The Battle of Sardarapat and its Aftermath


One hundred years after the historic Battle of Sardarapat, a visit to ground zero allows a visual survey of the landscape, along with resurrecting the memory of those who sacrificed their lives at that spot and the memory of those who witnessed the victory which sealed Armenia’s fate for posterity.

Armenians may not have demonstrated unity in their self-rule. However, that unity was amply visible during the battles of survival. Some of those battles took place in Sardarapat, Bash Abaran and Ghara Kilisa (Vanadzor) in May 1918, with the decisive victory scored on May 28. That date signifies the victorious outcome of a war and the founding of the first independent Republic of Armenia.

After a century-long debate, discussions and controversies among Armenians, the dust has already settled and bare historical facts are there to stay.

The Battle of Sardarapat enjoyed a groundswell of support from all Armenians, including refugees from Sassoun and Van who joined the army and the popular forces for a last stand in history.

The Turks were not satisfied with exterminating our people in historic Armenia and usurping their native land. They aimed at the last haven of the Armenians in the Caucasus to finish up the grizzly job and connect Turkey with the lands of their brethren in Central Asia, on their way to the pan-Turanic dream. But their march was interrupted on the slopes of Ararat, where Armenia was reborn on a sliver of its historic homeland.

The victory at Sardarapat belongs to all Armenians as well as to the fledgling republic, which was born from the blood and sweat of heroes.

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The fighting force at Sardarapat had many components: professional military commanders, highly educated in the collapsing Tsarist army, like Gen. Movses Silikian, Tovmas Nazarbekian, Daniel bek-Piroumian (general commander) and General Boghos bek-Piroumian. Also vital were heroes like Dro (Drastamat Kanayan) who rose from the ranks of fedayees, civilian volunteers as well as members of the clergy. A case in point is the participation of the future Catholicos of Cilicia, Bishop Garegin Hovsepian, who was dubbed at the time as Yeghishé, a historic figure in the Battle of Avarayr, 451 AD, for inspiring the warriors through his patriotic fervor.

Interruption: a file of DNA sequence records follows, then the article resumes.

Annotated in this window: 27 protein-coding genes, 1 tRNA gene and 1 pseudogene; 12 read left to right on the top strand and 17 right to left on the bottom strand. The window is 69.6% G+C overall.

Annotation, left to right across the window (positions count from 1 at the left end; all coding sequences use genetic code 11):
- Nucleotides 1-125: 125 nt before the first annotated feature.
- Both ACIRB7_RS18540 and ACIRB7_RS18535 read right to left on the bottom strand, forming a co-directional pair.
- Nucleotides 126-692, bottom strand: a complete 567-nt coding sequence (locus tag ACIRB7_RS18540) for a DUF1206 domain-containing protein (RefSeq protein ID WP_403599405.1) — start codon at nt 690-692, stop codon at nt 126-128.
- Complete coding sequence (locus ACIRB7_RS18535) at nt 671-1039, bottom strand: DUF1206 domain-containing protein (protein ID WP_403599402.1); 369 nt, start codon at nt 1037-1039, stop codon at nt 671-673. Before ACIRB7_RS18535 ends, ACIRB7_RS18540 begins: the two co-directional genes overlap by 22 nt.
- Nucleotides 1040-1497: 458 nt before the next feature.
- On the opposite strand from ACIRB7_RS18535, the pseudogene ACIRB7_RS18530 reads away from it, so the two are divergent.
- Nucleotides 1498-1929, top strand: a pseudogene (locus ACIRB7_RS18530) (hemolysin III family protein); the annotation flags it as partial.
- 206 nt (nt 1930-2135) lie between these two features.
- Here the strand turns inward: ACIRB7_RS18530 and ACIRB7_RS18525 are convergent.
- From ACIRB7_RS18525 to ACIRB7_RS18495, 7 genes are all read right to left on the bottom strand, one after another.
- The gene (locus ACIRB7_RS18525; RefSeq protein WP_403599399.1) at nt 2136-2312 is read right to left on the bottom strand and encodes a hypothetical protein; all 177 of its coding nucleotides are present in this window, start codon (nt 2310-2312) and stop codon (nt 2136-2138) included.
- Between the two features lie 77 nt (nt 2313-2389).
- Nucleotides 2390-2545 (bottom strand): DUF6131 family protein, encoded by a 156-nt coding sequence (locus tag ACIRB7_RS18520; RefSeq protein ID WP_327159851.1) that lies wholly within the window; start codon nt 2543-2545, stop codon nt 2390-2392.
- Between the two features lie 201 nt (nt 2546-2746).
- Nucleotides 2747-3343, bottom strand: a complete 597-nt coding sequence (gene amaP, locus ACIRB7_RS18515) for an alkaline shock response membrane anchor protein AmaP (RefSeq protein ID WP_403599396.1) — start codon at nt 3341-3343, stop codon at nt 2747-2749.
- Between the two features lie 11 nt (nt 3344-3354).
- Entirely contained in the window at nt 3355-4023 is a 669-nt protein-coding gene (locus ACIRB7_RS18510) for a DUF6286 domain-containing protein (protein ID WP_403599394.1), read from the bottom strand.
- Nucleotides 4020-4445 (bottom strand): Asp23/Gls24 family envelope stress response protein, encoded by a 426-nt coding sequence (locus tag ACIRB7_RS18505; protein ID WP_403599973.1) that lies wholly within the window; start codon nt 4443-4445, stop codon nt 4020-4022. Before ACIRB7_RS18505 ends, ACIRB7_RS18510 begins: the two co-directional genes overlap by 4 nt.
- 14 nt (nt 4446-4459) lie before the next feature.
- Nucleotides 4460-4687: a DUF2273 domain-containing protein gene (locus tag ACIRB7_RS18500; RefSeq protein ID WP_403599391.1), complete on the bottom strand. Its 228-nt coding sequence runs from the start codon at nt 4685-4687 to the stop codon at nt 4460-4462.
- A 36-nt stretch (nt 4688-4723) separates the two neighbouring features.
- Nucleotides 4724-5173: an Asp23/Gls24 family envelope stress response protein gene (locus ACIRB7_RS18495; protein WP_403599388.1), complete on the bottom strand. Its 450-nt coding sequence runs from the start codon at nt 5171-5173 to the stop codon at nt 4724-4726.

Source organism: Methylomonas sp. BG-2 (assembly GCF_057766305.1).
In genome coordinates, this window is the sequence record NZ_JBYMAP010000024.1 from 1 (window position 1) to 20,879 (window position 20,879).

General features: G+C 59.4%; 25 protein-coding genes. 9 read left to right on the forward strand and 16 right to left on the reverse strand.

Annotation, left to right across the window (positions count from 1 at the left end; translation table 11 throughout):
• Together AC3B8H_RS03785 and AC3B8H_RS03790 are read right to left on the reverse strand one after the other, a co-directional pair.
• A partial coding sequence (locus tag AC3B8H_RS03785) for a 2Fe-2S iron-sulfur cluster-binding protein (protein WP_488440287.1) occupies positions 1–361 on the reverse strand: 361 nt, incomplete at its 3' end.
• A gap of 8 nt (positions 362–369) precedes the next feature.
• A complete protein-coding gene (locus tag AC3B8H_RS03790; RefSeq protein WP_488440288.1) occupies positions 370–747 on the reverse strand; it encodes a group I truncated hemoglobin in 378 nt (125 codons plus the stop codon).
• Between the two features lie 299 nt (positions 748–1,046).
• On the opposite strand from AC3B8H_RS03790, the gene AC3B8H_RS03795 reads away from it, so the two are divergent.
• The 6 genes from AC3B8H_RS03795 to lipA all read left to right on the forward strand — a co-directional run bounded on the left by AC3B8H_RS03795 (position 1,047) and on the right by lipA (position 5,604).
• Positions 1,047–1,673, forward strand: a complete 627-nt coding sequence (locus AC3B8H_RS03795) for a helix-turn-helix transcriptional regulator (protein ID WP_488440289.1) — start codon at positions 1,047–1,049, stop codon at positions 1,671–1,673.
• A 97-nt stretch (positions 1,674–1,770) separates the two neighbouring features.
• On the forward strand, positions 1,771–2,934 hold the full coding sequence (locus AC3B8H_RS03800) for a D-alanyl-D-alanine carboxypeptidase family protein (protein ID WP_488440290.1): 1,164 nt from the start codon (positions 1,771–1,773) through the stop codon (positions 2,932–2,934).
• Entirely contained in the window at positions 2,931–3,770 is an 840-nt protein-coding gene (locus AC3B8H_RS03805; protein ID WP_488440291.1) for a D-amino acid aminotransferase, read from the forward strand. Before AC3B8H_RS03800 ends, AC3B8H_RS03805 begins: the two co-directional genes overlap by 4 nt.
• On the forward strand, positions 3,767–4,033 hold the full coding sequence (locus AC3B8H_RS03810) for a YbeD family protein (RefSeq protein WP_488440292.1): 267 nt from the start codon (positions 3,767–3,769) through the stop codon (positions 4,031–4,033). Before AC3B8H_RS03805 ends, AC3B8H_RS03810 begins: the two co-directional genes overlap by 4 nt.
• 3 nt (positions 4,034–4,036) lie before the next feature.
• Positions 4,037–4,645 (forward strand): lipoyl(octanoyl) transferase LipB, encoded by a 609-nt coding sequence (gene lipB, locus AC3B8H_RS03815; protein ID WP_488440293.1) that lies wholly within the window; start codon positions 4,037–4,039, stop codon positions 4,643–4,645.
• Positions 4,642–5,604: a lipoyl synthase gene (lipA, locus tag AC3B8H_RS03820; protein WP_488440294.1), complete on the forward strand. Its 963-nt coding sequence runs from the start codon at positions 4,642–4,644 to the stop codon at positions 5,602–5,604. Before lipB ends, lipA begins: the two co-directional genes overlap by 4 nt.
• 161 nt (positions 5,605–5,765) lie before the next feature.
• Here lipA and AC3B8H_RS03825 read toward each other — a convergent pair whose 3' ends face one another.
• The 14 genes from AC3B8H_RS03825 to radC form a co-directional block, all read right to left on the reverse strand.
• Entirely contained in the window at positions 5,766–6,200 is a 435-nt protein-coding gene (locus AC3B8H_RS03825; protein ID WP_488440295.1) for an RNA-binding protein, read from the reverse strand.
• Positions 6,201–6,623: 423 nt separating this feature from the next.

For a long time, Dro and Aram Manoukian had been depicted as the only true heroes of the battle, sometimes overshadowing the professional military, who were the real architects of the victory, because those military leaders did not have political heirs. Today, they are all on a pedestal for the entire Armenian nation. They were the ones who collectively fought without distinction, saved a piece of historic land from calamity and created an ancestral homeland for posterity.

For a long time, there was also historic injustice when comparing and contrasting the first independent republic to the Soviet-era republic. As we revisit historic facts without prejudices and biases, we realize the three republics complement each other in unity.

As much as the Soviet-era leaders are maligned as corrupt communists, many of them harbored true patriotism and nationalism in their hearts to generate pride in the battle of Sardarapat and inspire respect for our martyrs.

Aghasi Khanjyan, Grigor Haroutunyan (who barely spoke Armenian and who claimed Western Armenian territories), Yakob (Hakob) Zarobyan, Andon Kochinyan and Garen Demirjian, pretending to be devout communists, sometimes more Catholic than the Pope, were the ones who built the monumental edifices at Tsitsernakabert and Sardarapat, contravening the Soviet foreign policy which treated Turkey with kid gloves, hoping to lure that country away from the embrace of the North Atlantic Treaty Organization (NATO).

Those leaders took such initiatives at their own peril; Khanjyan was assassinated by Lavrenti Beria and Zarobyan was demoted. Yet they all stand tall before history and their own people.

This year, Armenia also celebrated the 50th anniversary of the construction of the Sardarapat monument, which challenges the gardens of Versailles in its ambition. Sardarapat has more than architectural symbols. It denotes the survival of a beleaguered people in the tumult of history. It was designed by the prominent architect and sculptor Rafael Israelian. The Sardarapat Memorial Complex is composed of a curved wall depicting the details of the war as well as two bullheads and a row of dignified falcons keeping watchful eye on Yerevan.

On the centennial of the Battle of Sardarapat, a visit to the site is a journey into history where the war cries come alive, the agony of the dying soldiers is painfully felt.

That visit becomes more significant on the heels of the soft landing of the Velvet Revolution.


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